This subject has been on my mind ever since I started thinking about having my business and most of the times I don’t really know what I’m doing. As a creative entrepreneur, I spend a lot of time answering inquiries about my products or services. Every new message makes me happy, it means that people trust me and my brand and are interested in my services, but inquiries are not sales.
I know creative persons don’t like to refer to themselves as sales persons, though the truth is we spend a lot of our time trying to sell our services and products to others.
These past few months, I’ve spent a lot of time trying to find new ways to not only turn inquiries into paying customers, but to also build a good working relationship with my clients and to provide a great experience for them.
Here are five things to help you book more clients.
List your prices
There’s probably nothing harder for business owners than setting prices to their services. Low prices might bring in more clients, but they aren’t always the people you want to work with, while high prices might scare potential clients. Unfortunately, not listing your rates might also scare potential clients. And there are also those who assume that you aren’t posting them because they are too high.
You will also have to face endless messages from potential clients that only want to know your rates.
People are more likely to hire you if they know from the start how much they will be paying. It will also save you a lot of time and energy, and you can focus on those that are interested in working with you. Not to mention that you will also avoid all those awkward emails about your prices.
Work on your customer service
When I opened my shop, I was surprised by the number of persons that told me they loved working with me. I didn’t try to make them feel special, and yet they did. I’ve learned that being kind and friendly will take you a long way.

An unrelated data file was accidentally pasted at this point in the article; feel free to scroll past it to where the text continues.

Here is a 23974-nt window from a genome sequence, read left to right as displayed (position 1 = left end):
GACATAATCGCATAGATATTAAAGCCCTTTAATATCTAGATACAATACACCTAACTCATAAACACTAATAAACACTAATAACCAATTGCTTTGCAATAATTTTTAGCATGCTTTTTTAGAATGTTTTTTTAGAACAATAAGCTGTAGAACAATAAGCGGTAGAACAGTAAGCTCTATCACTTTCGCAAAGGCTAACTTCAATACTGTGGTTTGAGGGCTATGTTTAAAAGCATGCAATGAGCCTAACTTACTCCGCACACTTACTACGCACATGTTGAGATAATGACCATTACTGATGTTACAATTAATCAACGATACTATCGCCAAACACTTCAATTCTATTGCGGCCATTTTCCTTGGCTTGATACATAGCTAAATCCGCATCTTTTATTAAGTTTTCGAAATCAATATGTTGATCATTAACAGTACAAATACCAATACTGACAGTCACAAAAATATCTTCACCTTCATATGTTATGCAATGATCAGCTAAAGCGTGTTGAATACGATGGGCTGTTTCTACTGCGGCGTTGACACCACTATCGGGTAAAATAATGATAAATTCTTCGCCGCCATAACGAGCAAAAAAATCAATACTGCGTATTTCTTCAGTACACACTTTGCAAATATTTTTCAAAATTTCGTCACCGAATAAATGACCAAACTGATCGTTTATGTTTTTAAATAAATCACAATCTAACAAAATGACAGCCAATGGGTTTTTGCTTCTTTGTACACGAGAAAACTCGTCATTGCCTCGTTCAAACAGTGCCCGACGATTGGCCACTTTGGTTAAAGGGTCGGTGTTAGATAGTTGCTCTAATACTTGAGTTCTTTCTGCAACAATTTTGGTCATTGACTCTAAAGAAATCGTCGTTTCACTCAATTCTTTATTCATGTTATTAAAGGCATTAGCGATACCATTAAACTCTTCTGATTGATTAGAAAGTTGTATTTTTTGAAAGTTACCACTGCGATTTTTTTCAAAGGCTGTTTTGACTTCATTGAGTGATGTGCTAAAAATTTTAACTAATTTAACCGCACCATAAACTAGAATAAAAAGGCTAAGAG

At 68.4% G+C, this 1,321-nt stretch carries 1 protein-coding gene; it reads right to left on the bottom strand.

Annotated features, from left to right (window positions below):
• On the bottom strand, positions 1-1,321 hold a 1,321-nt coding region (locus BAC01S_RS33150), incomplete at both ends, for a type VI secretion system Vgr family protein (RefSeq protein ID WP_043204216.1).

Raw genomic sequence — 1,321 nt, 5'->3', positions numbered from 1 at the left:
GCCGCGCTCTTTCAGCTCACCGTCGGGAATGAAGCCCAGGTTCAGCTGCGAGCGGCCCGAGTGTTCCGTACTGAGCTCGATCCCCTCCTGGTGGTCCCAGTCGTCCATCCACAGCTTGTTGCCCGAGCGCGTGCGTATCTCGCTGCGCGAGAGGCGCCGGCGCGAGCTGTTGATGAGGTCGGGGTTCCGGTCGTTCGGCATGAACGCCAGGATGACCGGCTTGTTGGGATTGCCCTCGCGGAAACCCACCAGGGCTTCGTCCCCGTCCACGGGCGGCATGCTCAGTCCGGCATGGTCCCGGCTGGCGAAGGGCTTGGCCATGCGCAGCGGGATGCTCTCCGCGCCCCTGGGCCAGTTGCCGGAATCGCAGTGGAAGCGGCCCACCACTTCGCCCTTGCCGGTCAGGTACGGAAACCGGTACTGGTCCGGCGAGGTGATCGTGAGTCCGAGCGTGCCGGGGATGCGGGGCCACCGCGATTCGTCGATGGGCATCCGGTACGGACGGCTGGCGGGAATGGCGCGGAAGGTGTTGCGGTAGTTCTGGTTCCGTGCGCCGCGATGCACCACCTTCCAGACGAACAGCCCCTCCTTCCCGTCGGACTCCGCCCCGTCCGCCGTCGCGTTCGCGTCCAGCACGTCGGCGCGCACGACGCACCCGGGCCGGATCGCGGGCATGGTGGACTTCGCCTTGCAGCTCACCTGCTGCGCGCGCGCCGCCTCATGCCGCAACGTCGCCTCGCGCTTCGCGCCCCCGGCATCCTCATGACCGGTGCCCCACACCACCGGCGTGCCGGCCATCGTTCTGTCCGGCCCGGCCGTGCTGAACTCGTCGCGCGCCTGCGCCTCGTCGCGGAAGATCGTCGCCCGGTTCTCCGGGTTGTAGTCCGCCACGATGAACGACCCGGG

Good customer service does not only apply to the emails you are answering, but also to your product descriptions or the information they find on your website. You might not know what to write in the beginning, but if potential clients keep asking about a certain aspect of your product, you can include that in the description.
Having great customer service also means answering all the messages as fast as you can, listening to their complaints and helping them, sending shipping notices or thank you notes.
Have a conversation
You probably receive a lot of emails from people asking you about a certain piece of information and you are probably tempted to answer the question and move to the next email. That’s not the best practice. You should try to start a conversation, to get to know your potential clients better, and learn how you can help them.
We all want to feel special. We also love to talk about ourselves. If you ask your potential clients questions, they are more tempted to respond and you are one step closer to working with them.
If you are outgoing and love talking over the phone, calling your potential clients will make a huge difference. Especially if you seem enthusiastic about what you do and you also show interest in working with them.
If you are shy or you are not confident over the phone, then it’s better to stick to emails. You don’t want your customers to think you are insecure about your skills and services.
Know your potential customers
If you get a lot of inquiries, but your customers disappear after a couple of emails, it might be time to reconsider your strategy. Your services are probably great, but you also have to sell to those who really need them. Knowing your audience before you launch a product will help you create products suited to their needs.
It is always important to understand their needs and help them achieve their goals. As an expert in your field, you will probably have a good idea of what will work for your clients. Though you should always listen to what they have to say about the subject and you shouldn’t try to make them buy something they don’t want. After all, it’s their business and you are there to help them.
Closing the deal
Every now and then there is a person that knows what she wants and is excited about working with me but disappears before we close the deal. This is always very frustrating, especially when they disappear without saying anything.
A lot of books on sales tactics tell you to put pressure on the client and close the sale as fast as possible, though in my experience people need time and don’t want to be forced to sign something. Giving them space, while also telling them that I am on a tight schedule and there are other people waiting, has always worked out the best for me.
Do you have trouble converting inquiries into sales? What works for you?